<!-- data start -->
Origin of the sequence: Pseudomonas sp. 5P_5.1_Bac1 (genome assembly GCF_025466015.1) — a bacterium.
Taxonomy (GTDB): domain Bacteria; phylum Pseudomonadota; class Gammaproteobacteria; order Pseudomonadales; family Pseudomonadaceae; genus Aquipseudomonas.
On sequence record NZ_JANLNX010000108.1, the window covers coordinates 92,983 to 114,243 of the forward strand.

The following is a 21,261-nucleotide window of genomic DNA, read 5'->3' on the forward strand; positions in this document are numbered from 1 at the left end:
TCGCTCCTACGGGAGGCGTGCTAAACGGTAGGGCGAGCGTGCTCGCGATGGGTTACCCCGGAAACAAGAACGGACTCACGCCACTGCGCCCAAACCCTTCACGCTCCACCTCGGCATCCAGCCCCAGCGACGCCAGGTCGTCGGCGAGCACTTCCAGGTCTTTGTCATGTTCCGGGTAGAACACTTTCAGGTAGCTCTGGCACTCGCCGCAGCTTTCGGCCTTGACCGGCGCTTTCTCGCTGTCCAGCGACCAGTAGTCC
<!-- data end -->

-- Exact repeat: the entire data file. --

Origin of the sequence: Pseudomonas sp. 5P_5.1_Bac1 (genome assembly GCF_025466015.1) — a bacterium.
Taxonomy (GTDB): domain Bacteria; phylum Pseudomonadota; class Gammaproteobacteria; order Pseudomonadales; family Pseudomonadaceae; genus Aquipseudomonas.
On sequence record NZ_JANLNX010000108.1, the window covers coordinates 92,983 to 114,243 of the forward strand.

The following is a 21,261-nucleotide window of genomic DNA, read 5'->3' on the forward strand; positions in this document are numbered from 1 at the left end:
TCGCTCCTACGGGAGGCGTGCTAAACGGTAGGGCGAGCGTGCTCGCGATGGGTTACCCCGGAAACAAGAACGGACTCACGCCACTGCGCCCAAACCCTTCACGCTCCACCTCGGCATCCAGCCCCAGCGACGCCAGGTCGTCGGCGAGCACTTCCAGGTCTTTGTCATGTTCCGGGTAGAACACTTTCAGGTAGCTCTGGCACTCGCCGCAGCTTTCGGCCTTGACCGGCGCTTTCTCGCTGTCCAGCGACCAGTAGTCC